I received my package from Iwriteplays today! You'll have to pardon the pictures, I'm really lazy since my computer has a built in camera. They are pink and green. She calles them Naughty and Nice. Great job on the ruffles! I tried a new pattern (lace. and round.) then when it wasn't coming out verey pretty, I chickened out and sent my standard pattern. So I guess what I am trying to say is that, even though you think the ruffles are a pain in the butt, Way to go!! Thanks!
Ginamonster, I'm so glad you like them! I promise to take pictures of your cloths soon! Gina also sent me an awesome handmade bar of soap which is currently cleaning hands in my bathroom
I have some more pics of my dishcloths (that are a little more color accurate). This was my first attempt at double-knitting AND ruffles. I like the double-knitting better --- ruffles hurt my fingers!
These hats are so easy and quick to make, it's a great antidote to those huge, long-term projects we're all working on. It's also a great way to bust your stash (or a good reason to buy new yarn), and you're helping children around the world! What more could you ask for?
I've made a few more... I'll post them once I take pics.
I felt like making myself a hat. So I went down to Michael Levine's in Los Angeles and found some Filatura DiCrosa's 127 Print yarn in color 41. I bought two skeins, but was lucky to get away with only using one for this hat:
(Sorry for the crappy pics. I took them with my iSight camera under bad lighting.)
Of course, I have a small head, so most people would probably have to use more than one skein to make a hat.
By the way, my new obsession is self-striping yarn. I can't get enough.
So now I have another skein of this yarn left over. Any ideas of what I should do with it?
A week before my mom's 60th birthday I still didn't have a present for her. She's been everywhere, done everything, and has all the material things she'll ever need. So what on earth was I going to get for her?
So I decided to make her a photo quilt. I figured I would get 60 photos and make a quilt with 60 squares. I didn't have time to order the fabric you print directly onto, and I didn't have the wherewithal to go out and buy alum and whatnot to make the fabric, so I decided just to use those inkjet transfers, even though it ends up feeling like plastic.
So, with less than a week to put it all together, I got started. It basically took three whole days, but I'm blessed with being unemployed currently, so I was able to get it all together.
Here's the result:
and here she is enjoying it:
I think it turned out pretty well. If I had more time, I would have definitely printed directly onto fabric because the iron-on transfer paper is really finicky. I've never really quilted, so I figure I did okay!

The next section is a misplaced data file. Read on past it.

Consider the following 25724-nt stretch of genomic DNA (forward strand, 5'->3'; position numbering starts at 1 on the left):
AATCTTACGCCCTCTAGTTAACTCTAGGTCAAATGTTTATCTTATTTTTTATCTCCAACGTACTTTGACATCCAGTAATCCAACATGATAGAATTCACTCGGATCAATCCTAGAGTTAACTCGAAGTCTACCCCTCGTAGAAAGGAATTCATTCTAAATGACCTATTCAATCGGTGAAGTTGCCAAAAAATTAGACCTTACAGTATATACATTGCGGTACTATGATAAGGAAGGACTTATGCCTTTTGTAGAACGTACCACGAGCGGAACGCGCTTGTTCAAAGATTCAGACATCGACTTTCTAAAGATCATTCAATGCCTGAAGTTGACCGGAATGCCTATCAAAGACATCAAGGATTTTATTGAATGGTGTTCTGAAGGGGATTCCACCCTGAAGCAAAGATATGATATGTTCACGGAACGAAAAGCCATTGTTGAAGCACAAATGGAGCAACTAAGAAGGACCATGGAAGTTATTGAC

I was recently commissioned to make a baby gift for the upcoming arrival of a friend's niece. She wanted something summery, for when the baby will be about six months old. Here's what I came up with:
The little hearts around the band are done in intarsia, and the top is actually two pieces. The straps continue straight down the back, so the back is open...hopefully it's not too risque! The skirt is actually a full yard of eyelet cotton (with pink cotton lining underneath), and I sewed it on with my sewing machine.
If I could do it over again, I would add more of the light pink to the bodice, but I was getting a little pressed for time. Any thoughts?
So, I had a dilemma. I loved everyone's Lady Eleanor scarves, but I didn't feel the urge to buy a million balls of Noro Kureyon. In desperation, I went to eBay and found a good deal on three balls of Kureyon. So instead of Lady Eleanor, I made a smaller, thinner version. Here's a pic of my foster kittens modeling it:
It's basically just an entrelac scarf of 7 stitches per block, and 3 blocks per row. I think it turned out to be a good compromise, no?
Here's my prototype... It was a sort-of success. I didn't have enough fabric to make the circle skirt, so it was very ad-lib, but I wore the top/skirt today (wore it with jeans underneath) and it was a hit
(sorry about the low-angle shots... I was using my iSight camera on my computer )
Okay, until I make another one and take pictures in the process, this is about the best I can do for a visual:
So, what happens when you sew your pieces together is that you end up with a hole between the zipper and gusset. This is where you stick whatever type of strap (or hardware) you want to use. Basically, if you want to just make it with a normal strap, you'd make your strap (e.g. sew two pieces right-side together down the length of each side, and turn it inside out) and just stick in in the hole. You fold the remaining gusset and zipper "flaps" inwards, and then stick the strap in how you want it. Now for the sewing. You COULD just topstitch the whole deal together, which would be easy enough. But the way I do it is I turn the bag back inside out while holding the strap in place in the "hole". Then I sew it together on the inside of the bag (between the lining and outer pieces). That way you can't see any stitching.
I got a serger 2 days ago and I wanted to practice using it on some fabric that I wouldn't care if I ruined. So I dug up all the t-shirts I was planning on giving to Goodwill (don't worry, I make lots of other donations -- they're not suffering from this loss), and cut them up into pieces. Here's what I started with:
I serged them together kind of haphazardly and decided to make this tiered skirt.
Of course, there's really no front or back, so I can wear it any way I want. Then I used elastic thread and shirred the top so it would be stretchy. I used the serger's cover hem stitch on the bottom (which was a PAIN to thread, let me tell you). All in all, I'm pretty pleased! I can't wait to use my serger more!